That which might happen in 12 months is still unknown. Thus, focusing on it often leads to discomfort. As you can see, it’s better to concentrate on something that’ll happen sooner.

Hence, it’s best to set simple goals for a few days from now. For example, tell yourself that all you want to achieve next week is to meet with friends or acquaintances and share ideas about your professional life.

It might just be that someone knows of a job offer or gives you an idea that’ll make you feel better in one of these encounters. The mere fact of attaining that week’s goal will make you feel better. In fact, you’ll feel more confident about achieving anything you set your mind to.

Finding meaning in the daily little things

Training the brain to maintain hope involves finding vital meanings. The human brain needs things, dimensions, and people to anchor in order to feel safe. Thus, having hobbies and values, and remembering what you’re passionate about, or would like to achieve in life, act as an anchor towards safety. They help you keep looking forward to your future.

To emphasize them, take a notebook and write simple sentences that represent what’s meaningful in everyday life. For example:

  • “I like to be with my partner” translates to “Love helps me retain hope”.
  • Also, “I enjoy being with my pets and taking them out for a walk in the mountains or at the beach” translates to “Nature is important to me”.
  • “My work is important” can be expressed as “I would like to advance professionally, this gives me the strength to continue”.
A person at the beach.

Train your brain to retain hope and stop looking back

Your mind will obsessively drift into a lost yesterday that won’t allow you to move forward if you’re nostalgic about the past and focus on it. In turn, training your brain to maintain hope implies having control over your thoughts and attention.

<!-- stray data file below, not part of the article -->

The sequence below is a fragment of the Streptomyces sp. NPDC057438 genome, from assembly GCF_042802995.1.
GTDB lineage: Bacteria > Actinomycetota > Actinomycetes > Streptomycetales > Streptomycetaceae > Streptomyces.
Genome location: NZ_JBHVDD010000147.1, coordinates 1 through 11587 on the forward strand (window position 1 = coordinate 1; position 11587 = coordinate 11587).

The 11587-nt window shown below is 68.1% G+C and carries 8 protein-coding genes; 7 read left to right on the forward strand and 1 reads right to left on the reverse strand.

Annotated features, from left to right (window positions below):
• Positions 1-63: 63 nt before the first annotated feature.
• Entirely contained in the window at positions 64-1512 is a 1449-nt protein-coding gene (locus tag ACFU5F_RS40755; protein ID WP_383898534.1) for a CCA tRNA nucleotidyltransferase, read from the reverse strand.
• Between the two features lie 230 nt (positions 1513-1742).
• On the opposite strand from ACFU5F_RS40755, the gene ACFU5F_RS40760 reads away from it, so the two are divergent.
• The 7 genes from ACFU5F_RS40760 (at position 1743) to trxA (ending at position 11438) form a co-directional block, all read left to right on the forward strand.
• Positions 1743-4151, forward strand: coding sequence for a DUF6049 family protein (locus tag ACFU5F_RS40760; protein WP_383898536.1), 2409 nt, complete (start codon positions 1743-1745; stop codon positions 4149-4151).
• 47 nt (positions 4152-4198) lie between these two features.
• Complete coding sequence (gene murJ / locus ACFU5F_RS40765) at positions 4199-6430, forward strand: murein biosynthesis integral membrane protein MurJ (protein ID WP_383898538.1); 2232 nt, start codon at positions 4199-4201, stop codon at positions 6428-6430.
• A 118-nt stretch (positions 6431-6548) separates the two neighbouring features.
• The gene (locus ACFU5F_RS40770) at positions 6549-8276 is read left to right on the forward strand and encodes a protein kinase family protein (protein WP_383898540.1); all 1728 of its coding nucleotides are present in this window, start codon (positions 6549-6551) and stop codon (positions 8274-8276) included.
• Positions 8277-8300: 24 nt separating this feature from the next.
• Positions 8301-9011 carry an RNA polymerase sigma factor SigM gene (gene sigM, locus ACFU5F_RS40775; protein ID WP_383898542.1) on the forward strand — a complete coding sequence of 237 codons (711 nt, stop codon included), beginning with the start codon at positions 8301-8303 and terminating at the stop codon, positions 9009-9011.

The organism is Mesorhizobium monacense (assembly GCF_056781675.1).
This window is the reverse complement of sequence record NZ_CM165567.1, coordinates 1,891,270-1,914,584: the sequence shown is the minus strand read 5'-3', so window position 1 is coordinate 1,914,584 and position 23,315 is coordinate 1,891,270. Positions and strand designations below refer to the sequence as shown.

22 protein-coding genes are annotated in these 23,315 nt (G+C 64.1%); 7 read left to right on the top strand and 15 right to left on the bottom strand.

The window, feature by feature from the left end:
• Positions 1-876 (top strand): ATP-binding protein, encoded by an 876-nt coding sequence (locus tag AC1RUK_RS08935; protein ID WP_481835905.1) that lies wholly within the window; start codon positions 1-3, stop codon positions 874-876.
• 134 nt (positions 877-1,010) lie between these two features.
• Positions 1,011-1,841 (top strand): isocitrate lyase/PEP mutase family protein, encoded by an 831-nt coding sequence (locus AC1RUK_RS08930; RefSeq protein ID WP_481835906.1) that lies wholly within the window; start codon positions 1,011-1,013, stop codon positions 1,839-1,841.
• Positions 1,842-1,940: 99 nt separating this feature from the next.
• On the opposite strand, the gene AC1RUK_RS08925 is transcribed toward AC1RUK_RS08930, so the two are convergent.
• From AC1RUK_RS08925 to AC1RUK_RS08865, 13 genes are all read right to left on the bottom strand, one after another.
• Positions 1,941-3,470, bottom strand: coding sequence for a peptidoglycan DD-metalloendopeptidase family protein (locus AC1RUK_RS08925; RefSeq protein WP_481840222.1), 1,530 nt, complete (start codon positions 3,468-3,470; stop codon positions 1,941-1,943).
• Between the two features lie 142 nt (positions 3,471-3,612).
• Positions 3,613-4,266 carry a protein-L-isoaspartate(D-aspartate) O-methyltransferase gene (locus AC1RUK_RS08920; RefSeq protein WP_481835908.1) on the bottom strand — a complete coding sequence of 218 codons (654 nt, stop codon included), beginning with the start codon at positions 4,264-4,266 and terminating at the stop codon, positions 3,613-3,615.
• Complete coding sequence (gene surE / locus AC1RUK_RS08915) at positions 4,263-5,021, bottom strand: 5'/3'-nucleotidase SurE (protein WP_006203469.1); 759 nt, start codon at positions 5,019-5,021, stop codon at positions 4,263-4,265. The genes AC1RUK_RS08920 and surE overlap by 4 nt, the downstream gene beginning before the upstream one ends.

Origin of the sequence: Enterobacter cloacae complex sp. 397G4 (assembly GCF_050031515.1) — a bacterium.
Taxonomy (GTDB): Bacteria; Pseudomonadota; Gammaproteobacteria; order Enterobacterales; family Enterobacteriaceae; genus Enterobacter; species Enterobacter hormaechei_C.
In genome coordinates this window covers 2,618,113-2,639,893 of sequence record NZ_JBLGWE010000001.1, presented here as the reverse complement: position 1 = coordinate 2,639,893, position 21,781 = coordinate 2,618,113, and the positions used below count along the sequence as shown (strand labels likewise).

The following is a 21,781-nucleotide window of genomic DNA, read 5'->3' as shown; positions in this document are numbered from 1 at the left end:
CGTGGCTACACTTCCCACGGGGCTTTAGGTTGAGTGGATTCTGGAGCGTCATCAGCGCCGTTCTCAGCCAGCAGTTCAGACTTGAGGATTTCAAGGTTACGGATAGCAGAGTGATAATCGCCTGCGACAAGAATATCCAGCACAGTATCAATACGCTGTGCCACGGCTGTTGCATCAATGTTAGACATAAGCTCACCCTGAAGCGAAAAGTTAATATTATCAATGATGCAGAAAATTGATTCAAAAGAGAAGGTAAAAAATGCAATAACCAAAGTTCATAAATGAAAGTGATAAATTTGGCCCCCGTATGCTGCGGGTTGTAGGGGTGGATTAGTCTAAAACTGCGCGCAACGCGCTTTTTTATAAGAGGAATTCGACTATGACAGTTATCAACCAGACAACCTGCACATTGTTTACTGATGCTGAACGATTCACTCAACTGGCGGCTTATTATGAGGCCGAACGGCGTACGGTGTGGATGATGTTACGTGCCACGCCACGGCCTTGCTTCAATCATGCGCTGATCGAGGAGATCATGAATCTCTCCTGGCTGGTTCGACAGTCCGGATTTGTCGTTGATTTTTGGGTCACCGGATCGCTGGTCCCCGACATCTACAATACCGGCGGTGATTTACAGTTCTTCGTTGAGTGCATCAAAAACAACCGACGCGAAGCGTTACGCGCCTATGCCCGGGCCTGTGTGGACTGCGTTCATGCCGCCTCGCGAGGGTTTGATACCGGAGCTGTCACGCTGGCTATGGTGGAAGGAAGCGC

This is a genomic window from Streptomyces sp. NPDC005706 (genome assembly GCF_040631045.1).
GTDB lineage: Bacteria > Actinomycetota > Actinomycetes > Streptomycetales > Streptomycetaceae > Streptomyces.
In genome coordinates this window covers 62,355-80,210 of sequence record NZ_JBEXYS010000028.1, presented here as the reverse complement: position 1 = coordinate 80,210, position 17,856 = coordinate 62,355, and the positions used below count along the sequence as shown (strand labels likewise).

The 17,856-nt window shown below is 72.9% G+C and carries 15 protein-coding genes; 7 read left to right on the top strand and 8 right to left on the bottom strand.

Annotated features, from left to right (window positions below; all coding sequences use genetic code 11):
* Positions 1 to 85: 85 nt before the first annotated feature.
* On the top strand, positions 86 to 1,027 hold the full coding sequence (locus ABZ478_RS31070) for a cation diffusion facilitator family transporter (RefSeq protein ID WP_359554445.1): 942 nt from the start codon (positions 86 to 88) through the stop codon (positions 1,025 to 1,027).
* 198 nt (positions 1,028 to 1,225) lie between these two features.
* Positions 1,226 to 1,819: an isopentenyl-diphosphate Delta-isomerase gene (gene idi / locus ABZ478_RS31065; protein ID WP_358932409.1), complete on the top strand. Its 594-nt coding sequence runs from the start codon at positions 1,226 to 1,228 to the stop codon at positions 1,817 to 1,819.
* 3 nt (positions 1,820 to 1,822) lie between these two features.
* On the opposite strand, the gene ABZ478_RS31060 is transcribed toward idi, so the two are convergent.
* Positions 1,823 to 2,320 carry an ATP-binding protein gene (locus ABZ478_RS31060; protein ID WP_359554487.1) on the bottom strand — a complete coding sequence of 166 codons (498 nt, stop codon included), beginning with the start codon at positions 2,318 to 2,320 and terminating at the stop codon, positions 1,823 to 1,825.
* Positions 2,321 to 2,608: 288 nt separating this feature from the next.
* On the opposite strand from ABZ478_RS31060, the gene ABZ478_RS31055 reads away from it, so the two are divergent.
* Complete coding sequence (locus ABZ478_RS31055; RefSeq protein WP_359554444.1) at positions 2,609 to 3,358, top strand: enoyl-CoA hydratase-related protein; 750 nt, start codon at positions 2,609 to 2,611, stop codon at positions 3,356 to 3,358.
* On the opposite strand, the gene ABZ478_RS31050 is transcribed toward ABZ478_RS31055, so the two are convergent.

As we mentioned above, it isn’t appropriate to look at a too distant future where nothing is certain. That’s where there are only hypotheses that can increase anxiety. Likewise, it isn’t correct to place yourself in the past that’s no longer there.

How to succeed, then? Well, focus your attention on the present and no farther than the short term future. This is your zone of survival and also of opportunities. You must seed this area with new decisions in order for your objectives to flourish. Likewise, it’s also that scenario in which new opportunities hide. Yes, the ones you should take advantage of.

The mere act of accomplishing things increases your hope and makes you feel safer. To conclude, your level of hope has a direct impact on your mental health. Thus, working on it and transmitting it to others should be your immediate priority. Just keep that in mind.

  • Wang S, Xu X, Zhou M1. Hope and the brain: Trait hope mediates the protective role of medial orbitofrontal cortex spontaneous activity against anxiety.Neuroimage. 2017 Aug 15;157:439-447. doi: 10.1016/j.neuroimage.2017.05.056